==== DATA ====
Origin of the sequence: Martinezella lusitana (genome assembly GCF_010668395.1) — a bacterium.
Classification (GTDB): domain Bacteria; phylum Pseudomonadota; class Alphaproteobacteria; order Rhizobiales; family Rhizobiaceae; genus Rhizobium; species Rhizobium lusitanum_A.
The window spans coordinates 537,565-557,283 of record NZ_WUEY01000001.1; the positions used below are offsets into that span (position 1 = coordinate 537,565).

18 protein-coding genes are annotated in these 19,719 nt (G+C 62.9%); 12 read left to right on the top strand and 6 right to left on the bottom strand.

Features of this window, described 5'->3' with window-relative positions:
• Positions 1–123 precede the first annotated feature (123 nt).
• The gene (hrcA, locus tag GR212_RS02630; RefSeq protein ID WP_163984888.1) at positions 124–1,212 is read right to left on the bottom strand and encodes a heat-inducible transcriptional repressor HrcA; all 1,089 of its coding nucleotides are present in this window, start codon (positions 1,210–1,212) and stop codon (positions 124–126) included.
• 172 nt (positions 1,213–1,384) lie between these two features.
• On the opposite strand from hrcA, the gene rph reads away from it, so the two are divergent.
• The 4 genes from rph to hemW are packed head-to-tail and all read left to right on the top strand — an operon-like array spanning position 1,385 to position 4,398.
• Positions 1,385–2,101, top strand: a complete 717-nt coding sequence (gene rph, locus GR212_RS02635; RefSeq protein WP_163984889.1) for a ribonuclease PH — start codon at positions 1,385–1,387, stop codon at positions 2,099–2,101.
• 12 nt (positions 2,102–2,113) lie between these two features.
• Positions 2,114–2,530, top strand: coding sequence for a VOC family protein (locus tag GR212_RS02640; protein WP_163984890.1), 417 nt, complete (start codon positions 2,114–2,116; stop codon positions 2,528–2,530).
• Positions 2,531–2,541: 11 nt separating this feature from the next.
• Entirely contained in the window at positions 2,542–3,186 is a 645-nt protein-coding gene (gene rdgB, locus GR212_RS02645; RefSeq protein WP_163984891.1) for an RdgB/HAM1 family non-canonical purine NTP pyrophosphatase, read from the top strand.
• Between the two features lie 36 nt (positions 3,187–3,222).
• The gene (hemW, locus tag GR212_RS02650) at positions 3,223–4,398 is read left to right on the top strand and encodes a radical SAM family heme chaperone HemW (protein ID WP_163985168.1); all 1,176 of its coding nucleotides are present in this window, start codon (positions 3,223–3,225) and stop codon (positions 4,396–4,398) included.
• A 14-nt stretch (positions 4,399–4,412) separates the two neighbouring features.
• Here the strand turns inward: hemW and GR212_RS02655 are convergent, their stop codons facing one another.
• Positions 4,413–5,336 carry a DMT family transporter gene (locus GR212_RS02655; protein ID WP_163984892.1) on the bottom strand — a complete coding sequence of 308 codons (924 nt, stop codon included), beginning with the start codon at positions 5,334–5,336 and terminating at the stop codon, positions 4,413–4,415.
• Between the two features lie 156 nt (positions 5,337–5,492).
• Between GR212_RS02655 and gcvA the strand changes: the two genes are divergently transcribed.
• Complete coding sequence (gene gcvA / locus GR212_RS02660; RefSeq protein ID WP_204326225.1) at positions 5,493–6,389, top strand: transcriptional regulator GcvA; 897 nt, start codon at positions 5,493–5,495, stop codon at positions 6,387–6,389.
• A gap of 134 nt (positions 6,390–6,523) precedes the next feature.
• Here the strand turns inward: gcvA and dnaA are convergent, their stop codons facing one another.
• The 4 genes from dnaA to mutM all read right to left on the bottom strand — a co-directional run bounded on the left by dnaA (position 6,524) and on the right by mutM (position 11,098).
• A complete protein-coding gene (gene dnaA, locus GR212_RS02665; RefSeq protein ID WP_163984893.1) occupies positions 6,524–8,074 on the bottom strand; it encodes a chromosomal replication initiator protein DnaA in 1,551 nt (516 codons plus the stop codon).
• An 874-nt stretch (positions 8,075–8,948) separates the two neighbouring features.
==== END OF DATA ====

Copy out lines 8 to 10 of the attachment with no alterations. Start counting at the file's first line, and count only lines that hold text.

• 172 nt (positions 1,213–1,384) lie between these two features.
• On the opposite strand from hrcA, the gene rph reads away from it, so the two are divergent.
• The 4 genes from rph to hemW are packed head-to-tail and all read left to right on the top strand — an operon-like array spanning position 1,385 to position 4,398.